Photoshop actions

  Reviews by: dhphoto  

View profile View recent posts View reviews View gallery Add dhphoto to your Buddy List
Canon EOS 40D

Review Date: Sep 7, 2016 Recommend? | Price paid: Not Indicated

Pros: Speed of use, build, value now
Only 10 meg, poor LCD by modern standards

I've had my 40D since 2008. I can't bring myself to sell it because it's worth almost nothing.

It's still just so good, incredibly nippy in operation it just feels like the quality product it is. Although superceeded many times it lacks nothing except video and lens microadjust

10 meg isn't much by modern standards but still plenty for moderate enlargements

The 40D is a great dslr

Tamron 70-300mm f/4-5.6 Di VC USD SP AF

Review Date: May 16, 2016 Recommend? yes | Price paid: Not Indicated | Rating: 8 

Pros: Very good value, lens barrel nice and wide for easy gripping, good stabilisation, although does jar in the viewfinder when it comes on, fairly sharp at 70-200mm. Good warranty
Average to poor sharpness between 200-300mm, turns the opposite way from Canon lenses. Makes an odd click/crunch on mounting. I wouldn't want to get it wet

I have three lenses in this range, the Canon 70-200 f4 IS, the Canon 70-300IS and this.

The Canon non-L lens and Tamron are more or less identical for sharpness with a tiny victory for the Canon, although it's more expensive. Both lose a lot of sharpness and contrast after 200mm, sadly.

The Tamron comes with a good big hood and I'd say the stabilisation on the Tamron is better than the 70-300IS but the L lens is much better than both and considerably sharper at every length.

I do think the Tamron represents very good value for money though, especially with the excellent Tamron warranty.

A good tele zoom, but a bit short of being a great one

Canon EOS 70D DSLR Camera

Review Date: Dec 21, 2015 Recommend? yes | Price paid: Not Indicated | Rating: 8 

Pros: Build quality, folding LCD, decent image quality without really being spectacular. Wide range of features for the price but fewer than even the old 7D
Awkward getting flip-screen out. Cannot setup to have direct access to AF point AND then use Set button to zero AF, you can only do this WITHOUT direct access to AF points which is really silly. Sensor only a fraction better than ubiquitous 18 meg version. More of a computer than a camera. LCD sticks out proud and presses against my nose.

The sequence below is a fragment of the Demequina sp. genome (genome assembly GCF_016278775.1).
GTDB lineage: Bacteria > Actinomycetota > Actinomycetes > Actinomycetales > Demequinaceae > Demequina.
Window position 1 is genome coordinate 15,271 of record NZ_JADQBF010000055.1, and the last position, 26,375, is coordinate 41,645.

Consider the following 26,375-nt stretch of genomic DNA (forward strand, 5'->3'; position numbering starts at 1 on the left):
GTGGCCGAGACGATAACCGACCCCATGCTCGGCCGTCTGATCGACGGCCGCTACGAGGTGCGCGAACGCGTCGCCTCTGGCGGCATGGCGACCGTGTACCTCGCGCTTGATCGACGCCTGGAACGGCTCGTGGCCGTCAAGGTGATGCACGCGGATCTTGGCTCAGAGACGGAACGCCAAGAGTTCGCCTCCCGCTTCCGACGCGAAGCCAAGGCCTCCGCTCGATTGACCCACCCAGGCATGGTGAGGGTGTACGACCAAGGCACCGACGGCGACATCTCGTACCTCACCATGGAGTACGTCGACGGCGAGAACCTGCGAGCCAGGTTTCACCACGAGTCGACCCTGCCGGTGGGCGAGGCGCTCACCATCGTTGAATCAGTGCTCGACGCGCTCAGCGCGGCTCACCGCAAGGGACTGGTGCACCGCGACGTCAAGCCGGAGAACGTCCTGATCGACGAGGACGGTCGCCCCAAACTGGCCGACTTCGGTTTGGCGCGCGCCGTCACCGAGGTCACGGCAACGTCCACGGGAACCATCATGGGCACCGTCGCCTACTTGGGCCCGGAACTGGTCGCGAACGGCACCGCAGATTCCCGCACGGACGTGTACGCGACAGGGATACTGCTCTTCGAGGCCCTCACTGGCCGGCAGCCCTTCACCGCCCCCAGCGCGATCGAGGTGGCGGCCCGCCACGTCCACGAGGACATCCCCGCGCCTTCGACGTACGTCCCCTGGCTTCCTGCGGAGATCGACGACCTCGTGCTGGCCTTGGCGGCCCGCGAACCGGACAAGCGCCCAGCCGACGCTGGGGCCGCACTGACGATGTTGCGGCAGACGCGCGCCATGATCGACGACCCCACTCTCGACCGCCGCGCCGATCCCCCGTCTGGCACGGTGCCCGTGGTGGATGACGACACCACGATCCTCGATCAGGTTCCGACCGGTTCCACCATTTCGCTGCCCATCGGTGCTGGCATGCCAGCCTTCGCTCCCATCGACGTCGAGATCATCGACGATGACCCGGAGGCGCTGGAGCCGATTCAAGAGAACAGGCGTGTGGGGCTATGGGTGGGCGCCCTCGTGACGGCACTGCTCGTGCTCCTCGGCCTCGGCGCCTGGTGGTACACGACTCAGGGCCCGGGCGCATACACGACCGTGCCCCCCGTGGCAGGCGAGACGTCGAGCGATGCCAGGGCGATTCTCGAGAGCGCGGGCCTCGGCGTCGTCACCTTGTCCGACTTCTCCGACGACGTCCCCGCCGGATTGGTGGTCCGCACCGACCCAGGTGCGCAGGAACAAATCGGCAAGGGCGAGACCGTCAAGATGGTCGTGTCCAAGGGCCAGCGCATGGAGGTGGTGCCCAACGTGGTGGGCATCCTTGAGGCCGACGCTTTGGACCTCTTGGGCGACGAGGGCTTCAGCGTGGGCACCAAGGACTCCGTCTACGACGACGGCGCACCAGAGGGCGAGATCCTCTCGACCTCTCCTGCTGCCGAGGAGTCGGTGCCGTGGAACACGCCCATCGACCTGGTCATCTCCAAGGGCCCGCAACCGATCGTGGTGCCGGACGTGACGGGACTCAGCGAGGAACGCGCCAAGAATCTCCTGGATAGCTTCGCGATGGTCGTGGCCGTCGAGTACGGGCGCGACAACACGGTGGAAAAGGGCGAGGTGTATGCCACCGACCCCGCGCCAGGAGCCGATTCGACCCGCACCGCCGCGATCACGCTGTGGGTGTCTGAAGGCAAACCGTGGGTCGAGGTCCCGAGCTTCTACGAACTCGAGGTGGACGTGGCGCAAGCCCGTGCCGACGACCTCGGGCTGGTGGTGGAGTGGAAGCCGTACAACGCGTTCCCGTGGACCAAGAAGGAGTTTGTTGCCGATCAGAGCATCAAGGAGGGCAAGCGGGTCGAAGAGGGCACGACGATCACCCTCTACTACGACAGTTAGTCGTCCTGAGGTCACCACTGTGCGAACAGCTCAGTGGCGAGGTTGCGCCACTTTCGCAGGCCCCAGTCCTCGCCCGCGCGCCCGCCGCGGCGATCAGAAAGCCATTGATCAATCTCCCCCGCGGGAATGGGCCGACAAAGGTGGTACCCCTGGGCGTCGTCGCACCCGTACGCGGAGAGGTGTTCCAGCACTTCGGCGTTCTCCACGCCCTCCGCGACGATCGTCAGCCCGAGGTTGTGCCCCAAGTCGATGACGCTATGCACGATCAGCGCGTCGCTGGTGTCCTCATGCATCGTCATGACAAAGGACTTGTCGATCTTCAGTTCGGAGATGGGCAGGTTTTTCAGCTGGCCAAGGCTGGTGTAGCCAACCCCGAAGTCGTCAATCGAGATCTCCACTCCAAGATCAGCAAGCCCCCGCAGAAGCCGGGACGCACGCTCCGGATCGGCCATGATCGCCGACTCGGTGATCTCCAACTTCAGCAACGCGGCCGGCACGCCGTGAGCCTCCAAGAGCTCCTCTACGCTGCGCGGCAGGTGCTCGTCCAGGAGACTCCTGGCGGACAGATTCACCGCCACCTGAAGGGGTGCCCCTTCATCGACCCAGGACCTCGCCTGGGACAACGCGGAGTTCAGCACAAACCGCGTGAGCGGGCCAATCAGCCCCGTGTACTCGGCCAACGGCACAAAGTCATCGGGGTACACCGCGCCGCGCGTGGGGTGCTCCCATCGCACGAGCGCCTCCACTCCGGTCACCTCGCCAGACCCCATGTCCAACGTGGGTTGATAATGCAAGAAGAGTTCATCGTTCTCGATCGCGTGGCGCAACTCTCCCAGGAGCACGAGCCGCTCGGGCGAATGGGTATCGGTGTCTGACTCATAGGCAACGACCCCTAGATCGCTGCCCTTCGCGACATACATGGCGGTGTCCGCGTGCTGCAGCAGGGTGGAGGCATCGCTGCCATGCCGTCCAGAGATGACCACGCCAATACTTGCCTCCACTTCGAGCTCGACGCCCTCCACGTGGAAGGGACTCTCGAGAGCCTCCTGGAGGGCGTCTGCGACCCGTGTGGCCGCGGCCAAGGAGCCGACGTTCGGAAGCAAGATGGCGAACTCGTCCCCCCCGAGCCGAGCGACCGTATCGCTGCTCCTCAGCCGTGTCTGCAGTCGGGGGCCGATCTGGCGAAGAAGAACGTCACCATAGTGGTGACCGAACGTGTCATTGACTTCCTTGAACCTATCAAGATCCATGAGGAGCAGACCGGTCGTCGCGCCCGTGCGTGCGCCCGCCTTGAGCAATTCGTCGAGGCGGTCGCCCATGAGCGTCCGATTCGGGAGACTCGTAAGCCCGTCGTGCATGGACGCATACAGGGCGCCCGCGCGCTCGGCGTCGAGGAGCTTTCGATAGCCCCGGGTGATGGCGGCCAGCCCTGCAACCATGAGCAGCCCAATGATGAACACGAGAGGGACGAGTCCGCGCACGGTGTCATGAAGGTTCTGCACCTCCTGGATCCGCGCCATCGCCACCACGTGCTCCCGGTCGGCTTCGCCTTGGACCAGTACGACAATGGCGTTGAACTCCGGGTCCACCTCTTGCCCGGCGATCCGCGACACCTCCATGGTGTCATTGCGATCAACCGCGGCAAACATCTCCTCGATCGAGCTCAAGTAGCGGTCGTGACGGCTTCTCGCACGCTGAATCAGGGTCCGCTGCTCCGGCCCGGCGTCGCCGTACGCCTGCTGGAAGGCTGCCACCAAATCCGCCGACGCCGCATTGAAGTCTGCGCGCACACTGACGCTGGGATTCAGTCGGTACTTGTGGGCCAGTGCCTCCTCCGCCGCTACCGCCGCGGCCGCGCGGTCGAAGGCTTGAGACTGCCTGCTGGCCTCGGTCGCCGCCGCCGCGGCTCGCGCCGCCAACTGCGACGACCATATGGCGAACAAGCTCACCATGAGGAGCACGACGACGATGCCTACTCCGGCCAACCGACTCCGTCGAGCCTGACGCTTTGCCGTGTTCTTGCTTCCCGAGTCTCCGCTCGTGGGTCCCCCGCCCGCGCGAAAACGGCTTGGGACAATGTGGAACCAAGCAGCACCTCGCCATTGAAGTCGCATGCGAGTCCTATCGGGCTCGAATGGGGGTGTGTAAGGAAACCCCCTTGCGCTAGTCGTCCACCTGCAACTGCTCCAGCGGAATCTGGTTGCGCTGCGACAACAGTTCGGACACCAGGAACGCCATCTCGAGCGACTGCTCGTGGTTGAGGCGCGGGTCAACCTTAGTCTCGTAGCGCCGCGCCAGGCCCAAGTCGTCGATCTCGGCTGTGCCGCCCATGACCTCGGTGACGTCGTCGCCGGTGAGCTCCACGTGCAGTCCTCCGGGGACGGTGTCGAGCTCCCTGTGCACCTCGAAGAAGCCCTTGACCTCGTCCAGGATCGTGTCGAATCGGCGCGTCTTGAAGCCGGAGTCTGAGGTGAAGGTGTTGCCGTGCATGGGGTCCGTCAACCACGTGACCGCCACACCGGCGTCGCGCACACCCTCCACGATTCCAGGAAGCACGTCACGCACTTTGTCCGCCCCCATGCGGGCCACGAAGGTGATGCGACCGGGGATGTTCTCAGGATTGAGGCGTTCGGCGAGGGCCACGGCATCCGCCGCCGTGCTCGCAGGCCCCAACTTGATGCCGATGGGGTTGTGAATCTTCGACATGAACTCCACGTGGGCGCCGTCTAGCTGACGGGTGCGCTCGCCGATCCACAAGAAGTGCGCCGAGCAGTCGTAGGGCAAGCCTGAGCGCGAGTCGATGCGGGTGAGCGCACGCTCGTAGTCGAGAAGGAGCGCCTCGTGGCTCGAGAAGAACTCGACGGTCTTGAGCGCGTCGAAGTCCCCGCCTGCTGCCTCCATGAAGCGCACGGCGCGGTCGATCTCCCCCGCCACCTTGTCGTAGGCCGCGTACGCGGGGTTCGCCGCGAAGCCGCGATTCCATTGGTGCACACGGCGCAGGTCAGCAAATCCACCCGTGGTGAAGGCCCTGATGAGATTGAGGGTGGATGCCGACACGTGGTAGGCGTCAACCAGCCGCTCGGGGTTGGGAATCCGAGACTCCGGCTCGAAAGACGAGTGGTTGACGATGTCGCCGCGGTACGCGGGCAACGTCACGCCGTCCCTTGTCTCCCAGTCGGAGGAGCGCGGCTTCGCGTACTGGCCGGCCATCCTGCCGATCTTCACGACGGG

The 70D is clearly a very competent camera, that must be right because everyone else says so. I have found it is indeed a competent camera but it has left me rather cold, especially as I am upgrading from earlier crop Canons

It's quite well designed, although there is no easy and obvious place to put your finger in to get the screen out and I hate the position of the stop-down button, that really couldn't be any worse, sad as it's customisable but almost unusable. The flip-out LCD stands prouder from the back than previous models and presses against my nose more than a non-tilt camera.

Using single point AF (as I do) you have no option to use the surrounding points to help as you do on the 5D3 and 7D, which is a shame - in fact the AF options are much more limited than on some other models. You also lose the forward-back part of the built-in level. it only gives side to side levelling.

I prefer direct access to the AF points and you can't just press the Set button to go back to the centre AF point if you have this enabled. I cannot imagine why they do not allow this as the Set button isn't doing anything else at this time and is supposedly customisable too, just not with anything useful.

The high ISO image quality in RAW is about a stop better than the much-used 18 meg sensors but the low ISO IQ is very much the same, perhaps very slightly less noisy.

Considering this is several years on in development from my 7D and 550D I'm a little underwhelmed, even though it's hard to say quite why, the camera just seems a bit 'sterile' a bit 'soul-less' but then it's basically a computer. It certainly doesn't feel much like an upgrade in any meaningful way.

At time of writing, which is late December 2015, if I were starting out I would probably buy a Nikon, they are making much better cameras in almost every way right now.

Canon EF-S 60mm f/2.8 Macro USM

Review Date: Jul 27, 2015 Recommend? yes | Price paid: Not Indicated | Rating: 9